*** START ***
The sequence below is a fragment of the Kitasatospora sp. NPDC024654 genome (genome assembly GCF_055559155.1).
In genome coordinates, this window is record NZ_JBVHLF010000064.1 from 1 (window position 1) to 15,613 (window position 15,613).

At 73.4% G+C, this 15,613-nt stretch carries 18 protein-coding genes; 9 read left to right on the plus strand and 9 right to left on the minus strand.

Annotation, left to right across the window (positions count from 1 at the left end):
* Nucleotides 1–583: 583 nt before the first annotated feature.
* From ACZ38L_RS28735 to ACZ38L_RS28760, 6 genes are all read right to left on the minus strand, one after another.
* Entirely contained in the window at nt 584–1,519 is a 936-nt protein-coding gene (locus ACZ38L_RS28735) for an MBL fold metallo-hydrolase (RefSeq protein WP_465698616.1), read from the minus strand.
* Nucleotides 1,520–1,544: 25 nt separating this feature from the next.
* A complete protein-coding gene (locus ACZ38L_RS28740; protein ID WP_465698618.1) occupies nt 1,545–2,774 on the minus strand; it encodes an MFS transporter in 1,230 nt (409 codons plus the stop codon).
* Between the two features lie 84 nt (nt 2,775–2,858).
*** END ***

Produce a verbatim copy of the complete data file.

The sequence below is a fragment of the Kitasatospora sp. NPDC024654 genome (genome assembly GCF_055559155.1).
In genome coordinates, this window is record NZ_JBVHLF010000064.1 from 1 (window position 1) to 15,613 (window position 15,613).

At 73.4% G+C, this 15,613-nt stretch carries 18 protein-coding genes; 9 read left to right on the plus strand and 9 right to left on the minus strand.

Annotation, left to right across the window (positions count from 1 at the left end):
* Nucleotides 1–583: 583 nt before the first annotated feature.
* From ACZ38L_RS28735 to ACZ38L_RS28760, 6 genes are all read right to left on the minus strand, one after another.
* Entirely contained in the window at nt 584–1,519 is a 936-nt protein-coding gene (locus ACZ38L_RS28735) for an MBL fold metallo-hydrolase (RefSeq protein WP_465698616.1), read from the minus strand.
* Nucleotides 1,520–1,544: 25 nt separating this feature from the next.
* A complete protein-coding gene (locus ACZ38L_RS28740; protein ID WP_465698618.1) occupies nt 1,545–2,774 on the minus strand; it encodes an MFS transporter in 1,230 nt (409 codons plus the stop codon).
* Between the two features lie 84 nt (nt 2,775–2,858).